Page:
The Ballinger Agency     423 - 344 - 3114

If you're planning an extended vacation or a business trip, or if you move into a new home without selling your old one, you may have a problem with your home insurance. Because vacant homes can be targets for vandals, thieves, and the homeless, insurance companies don't want to insure them.

Insurers usually try to avoid insuring a vacant home, unless they know someone is frequently checking on it. Without that, the risk for claims-inducing damage soars. Besides an increased risk for vandalism and fire, vacant homes have the potential for flooding from burst pipes or being infested by insects or other vermin which can cause extensive damage.

Often, home insurance companies will give you a window in which a house can be vacant, such as 60 days (some insurers may allow only 30). After that, they may reserve the right to cancel your home insurance policy. Home insurers will often work with you if you have a special situation. For example, if you bought a new house and are waiting to sell your vacant house, but are still checking in on it.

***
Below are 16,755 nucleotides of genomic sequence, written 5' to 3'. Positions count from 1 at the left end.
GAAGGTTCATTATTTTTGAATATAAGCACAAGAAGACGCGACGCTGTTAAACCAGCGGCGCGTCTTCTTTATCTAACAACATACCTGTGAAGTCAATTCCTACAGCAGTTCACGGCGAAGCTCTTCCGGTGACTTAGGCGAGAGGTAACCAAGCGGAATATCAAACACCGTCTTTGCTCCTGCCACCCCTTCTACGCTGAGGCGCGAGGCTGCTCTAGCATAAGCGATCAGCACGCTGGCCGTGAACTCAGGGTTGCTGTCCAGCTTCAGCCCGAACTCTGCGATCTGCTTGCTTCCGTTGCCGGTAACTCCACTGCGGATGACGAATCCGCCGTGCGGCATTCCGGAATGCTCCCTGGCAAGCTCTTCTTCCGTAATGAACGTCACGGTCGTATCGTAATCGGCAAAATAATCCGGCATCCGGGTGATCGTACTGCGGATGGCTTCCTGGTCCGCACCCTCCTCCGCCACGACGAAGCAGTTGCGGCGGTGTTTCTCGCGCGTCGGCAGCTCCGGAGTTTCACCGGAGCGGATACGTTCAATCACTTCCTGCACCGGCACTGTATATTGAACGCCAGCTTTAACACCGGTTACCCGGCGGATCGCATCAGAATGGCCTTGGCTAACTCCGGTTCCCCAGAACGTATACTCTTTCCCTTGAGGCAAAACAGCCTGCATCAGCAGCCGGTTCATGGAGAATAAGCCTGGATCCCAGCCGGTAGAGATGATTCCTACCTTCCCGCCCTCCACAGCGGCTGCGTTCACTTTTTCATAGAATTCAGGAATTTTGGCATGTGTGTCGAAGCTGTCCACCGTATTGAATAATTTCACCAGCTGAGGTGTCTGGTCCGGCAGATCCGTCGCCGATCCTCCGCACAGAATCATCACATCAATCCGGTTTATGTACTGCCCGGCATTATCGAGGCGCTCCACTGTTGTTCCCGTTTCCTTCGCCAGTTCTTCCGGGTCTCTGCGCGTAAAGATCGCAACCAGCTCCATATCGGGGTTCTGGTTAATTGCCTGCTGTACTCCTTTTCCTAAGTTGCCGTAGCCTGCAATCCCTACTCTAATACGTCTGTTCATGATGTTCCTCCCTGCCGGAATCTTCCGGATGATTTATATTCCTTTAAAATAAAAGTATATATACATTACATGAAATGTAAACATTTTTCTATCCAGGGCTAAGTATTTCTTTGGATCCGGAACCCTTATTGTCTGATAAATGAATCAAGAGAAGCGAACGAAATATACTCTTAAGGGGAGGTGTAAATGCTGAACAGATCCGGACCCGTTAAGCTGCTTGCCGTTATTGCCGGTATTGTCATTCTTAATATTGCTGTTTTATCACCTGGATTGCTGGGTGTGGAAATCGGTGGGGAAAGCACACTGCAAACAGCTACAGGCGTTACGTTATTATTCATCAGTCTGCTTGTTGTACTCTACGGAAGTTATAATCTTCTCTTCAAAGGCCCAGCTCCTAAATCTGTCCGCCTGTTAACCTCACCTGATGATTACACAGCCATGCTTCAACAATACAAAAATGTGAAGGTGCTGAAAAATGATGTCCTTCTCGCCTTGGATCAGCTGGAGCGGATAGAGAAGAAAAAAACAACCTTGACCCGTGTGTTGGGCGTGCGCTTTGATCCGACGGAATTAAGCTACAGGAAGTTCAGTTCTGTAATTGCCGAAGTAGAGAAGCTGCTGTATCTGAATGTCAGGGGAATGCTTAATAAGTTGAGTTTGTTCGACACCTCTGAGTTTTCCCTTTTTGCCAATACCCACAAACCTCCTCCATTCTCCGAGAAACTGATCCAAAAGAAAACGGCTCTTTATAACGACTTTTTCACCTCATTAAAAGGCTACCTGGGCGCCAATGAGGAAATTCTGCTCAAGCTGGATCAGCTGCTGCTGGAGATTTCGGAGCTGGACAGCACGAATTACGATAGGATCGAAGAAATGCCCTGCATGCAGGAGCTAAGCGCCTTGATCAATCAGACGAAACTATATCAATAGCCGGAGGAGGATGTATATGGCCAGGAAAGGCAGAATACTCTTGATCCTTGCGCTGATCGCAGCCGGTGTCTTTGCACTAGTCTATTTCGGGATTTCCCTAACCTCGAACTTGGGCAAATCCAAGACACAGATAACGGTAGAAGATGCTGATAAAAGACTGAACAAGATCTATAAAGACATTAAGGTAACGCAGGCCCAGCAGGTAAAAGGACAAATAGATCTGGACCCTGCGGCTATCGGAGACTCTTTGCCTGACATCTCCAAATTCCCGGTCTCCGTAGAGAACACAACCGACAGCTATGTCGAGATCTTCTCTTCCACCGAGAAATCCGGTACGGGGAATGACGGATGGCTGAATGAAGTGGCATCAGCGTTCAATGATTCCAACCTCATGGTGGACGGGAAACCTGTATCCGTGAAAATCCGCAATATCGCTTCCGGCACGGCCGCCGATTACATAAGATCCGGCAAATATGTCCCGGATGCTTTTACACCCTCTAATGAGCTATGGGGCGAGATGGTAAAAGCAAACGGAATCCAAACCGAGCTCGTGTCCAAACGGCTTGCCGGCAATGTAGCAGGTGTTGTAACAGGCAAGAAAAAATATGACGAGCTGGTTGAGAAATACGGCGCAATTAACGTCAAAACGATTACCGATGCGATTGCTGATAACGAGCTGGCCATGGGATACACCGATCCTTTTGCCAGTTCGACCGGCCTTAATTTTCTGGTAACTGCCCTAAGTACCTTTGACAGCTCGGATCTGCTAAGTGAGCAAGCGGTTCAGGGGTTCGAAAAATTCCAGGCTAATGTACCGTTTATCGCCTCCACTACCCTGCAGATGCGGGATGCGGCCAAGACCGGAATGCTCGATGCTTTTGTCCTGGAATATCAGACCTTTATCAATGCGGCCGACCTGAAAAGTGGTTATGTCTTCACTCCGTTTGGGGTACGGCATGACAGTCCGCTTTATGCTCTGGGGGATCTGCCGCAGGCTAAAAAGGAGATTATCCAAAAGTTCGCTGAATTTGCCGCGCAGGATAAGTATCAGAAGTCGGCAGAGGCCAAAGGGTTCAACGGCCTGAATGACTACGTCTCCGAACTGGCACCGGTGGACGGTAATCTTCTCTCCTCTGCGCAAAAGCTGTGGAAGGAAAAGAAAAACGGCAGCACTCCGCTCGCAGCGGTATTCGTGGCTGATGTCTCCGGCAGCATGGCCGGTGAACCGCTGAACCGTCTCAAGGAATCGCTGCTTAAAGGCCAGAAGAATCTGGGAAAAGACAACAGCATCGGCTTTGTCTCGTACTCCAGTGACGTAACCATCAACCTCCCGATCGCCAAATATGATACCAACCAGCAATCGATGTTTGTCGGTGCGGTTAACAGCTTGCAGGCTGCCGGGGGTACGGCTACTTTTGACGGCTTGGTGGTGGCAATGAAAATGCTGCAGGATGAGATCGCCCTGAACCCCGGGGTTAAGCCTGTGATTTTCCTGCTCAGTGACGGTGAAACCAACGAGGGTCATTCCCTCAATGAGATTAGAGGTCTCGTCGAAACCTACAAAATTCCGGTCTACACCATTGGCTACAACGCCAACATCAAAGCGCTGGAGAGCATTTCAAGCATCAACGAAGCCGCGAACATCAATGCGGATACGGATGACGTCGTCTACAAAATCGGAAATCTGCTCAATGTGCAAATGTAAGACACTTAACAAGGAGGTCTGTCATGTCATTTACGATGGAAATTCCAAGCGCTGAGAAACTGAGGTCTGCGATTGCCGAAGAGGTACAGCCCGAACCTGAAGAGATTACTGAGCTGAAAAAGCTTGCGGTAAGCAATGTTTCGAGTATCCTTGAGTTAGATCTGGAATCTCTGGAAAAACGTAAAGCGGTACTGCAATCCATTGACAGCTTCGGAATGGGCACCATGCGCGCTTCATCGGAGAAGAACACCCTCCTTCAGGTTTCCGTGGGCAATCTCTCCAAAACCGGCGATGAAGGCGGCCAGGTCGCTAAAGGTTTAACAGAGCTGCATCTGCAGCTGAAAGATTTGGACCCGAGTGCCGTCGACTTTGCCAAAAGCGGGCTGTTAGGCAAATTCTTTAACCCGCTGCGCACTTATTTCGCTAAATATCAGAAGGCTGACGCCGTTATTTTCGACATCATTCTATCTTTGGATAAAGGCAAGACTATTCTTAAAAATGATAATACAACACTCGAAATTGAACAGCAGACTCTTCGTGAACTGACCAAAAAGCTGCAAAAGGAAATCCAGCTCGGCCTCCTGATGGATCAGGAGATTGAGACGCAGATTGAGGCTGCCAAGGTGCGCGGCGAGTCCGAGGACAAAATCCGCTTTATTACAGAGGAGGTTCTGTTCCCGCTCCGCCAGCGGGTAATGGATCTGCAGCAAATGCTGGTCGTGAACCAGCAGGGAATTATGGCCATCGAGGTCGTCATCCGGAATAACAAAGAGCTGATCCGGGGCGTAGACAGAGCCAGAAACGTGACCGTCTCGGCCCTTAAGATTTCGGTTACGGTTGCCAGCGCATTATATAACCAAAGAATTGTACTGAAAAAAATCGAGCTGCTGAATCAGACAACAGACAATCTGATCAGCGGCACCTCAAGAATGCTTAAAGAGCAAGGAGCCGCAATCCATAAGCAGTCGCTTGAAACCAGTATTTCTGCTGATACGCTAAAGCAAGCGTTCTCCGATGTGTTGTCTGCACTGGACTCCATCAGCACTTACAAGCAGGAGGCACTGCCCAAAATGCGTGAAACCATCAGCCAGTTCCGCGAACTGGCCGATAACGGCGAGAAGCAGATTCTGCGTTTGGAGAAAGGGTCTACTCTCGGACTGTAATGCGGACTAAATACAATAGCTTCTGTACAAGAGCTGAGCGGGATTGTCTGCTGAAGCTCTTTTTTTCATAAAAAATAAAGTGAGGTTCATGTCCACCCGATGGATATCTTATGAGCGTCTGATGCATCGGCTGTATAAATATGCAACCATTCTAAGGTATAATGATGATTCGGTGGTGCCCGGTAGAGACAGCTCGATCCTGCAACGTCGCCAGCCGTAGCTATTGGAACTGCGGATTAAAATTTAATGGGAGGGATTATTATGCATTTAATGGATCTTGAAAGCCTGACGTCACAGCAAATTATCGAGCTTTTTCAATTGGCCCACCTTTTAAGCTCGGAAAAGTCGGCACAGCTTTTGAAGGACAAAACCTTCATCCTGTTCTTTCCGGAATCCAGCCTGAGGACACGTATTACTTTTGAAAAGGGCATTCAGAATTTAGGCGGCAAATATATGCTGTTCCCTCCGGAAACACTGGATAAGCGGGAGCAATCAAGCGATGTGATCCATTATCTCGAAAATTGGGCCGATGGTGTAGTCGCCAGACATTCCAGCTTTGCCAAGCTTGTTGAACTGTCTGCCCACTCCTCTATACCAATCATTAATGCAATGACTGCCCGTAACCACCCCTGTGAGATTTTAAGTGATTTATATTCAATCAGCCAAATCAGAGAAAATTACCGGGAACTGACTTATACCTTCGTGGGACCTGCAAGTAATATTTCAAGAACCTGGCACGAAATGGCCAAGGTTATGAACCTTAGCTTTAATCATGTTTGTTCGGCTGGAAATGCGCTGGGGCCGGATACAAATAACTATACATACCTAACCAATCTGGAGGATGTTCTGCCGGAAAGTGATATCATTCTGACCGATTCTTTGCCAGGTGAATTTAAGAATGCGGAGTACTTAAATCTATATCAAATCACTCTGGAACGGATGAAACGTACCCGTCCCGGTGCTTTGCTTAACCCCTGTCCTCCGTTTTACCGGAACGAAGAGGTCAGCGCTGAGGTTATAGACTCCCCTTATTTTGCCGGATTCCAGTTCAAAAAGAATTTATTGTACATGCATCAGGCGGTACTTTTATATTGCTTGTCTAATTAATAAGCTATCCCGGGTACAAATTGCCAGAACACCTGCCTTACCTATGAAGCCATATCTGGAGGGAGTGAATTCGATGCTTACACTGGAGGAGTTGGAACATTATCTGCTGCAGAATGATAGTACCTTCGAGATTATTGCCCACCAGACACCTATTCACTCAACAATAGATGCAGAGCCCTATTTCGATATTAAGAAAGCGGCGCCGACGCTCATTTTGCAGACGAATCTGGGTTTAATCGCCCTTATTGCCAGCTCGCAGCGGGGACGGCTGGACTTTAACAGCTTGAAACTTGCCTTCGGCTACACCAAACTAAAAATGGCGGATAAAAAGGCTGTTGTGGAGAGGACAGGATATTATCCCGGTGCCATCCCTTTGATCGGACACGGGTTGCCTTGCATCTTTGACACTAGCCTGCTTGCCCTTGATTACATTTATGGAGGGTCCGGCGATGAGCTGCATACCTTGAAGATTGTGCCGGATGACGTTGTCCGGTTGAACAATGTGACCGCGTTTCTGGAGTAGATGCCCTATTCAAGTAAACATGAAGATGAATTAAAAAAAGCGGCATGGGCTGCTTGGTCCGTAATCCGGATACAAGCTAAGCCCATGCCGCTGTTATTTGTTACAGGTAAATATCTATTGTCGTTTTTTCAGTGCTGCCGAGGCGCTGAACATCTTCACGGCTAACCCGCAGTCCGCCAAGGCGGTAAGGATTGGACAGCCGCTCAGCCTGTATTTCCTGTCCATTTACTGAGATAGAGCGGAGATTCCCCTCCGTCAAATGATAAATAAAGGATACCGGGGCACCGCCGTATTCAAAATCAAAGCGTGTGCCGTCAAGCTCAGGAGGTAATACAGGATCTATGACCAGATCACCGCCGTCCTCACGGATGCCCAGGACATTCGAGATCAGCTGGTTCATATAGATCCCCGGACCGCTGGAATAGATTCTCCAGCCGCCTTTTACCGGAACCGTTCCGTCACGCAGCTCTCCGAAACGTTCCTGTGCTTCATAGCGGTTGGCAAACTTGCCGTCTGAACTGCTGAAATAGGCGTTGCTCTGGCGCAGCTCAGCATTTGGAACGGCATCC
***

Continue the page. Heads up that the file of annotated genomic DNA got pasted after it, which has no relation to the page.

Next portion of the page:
A house that is regularly "checked on" shouldn't look vacant, even though it is. Someone should pick up the mail, mow the lawn, turn on lights and maybe even park a car in the driveway  anything that makes it an unattractive target for vandals and vagrants. Additionally, the person checking on the house should look inside regularly.

Another option is to have a "house sitter" in the home, keeping an eye on things. If a family member or friend can stay in the home for a period of time, the home is considered occupied. If family or friends are not available, house-sitting services are available in most areas, with rates subject to negotiation in many cases.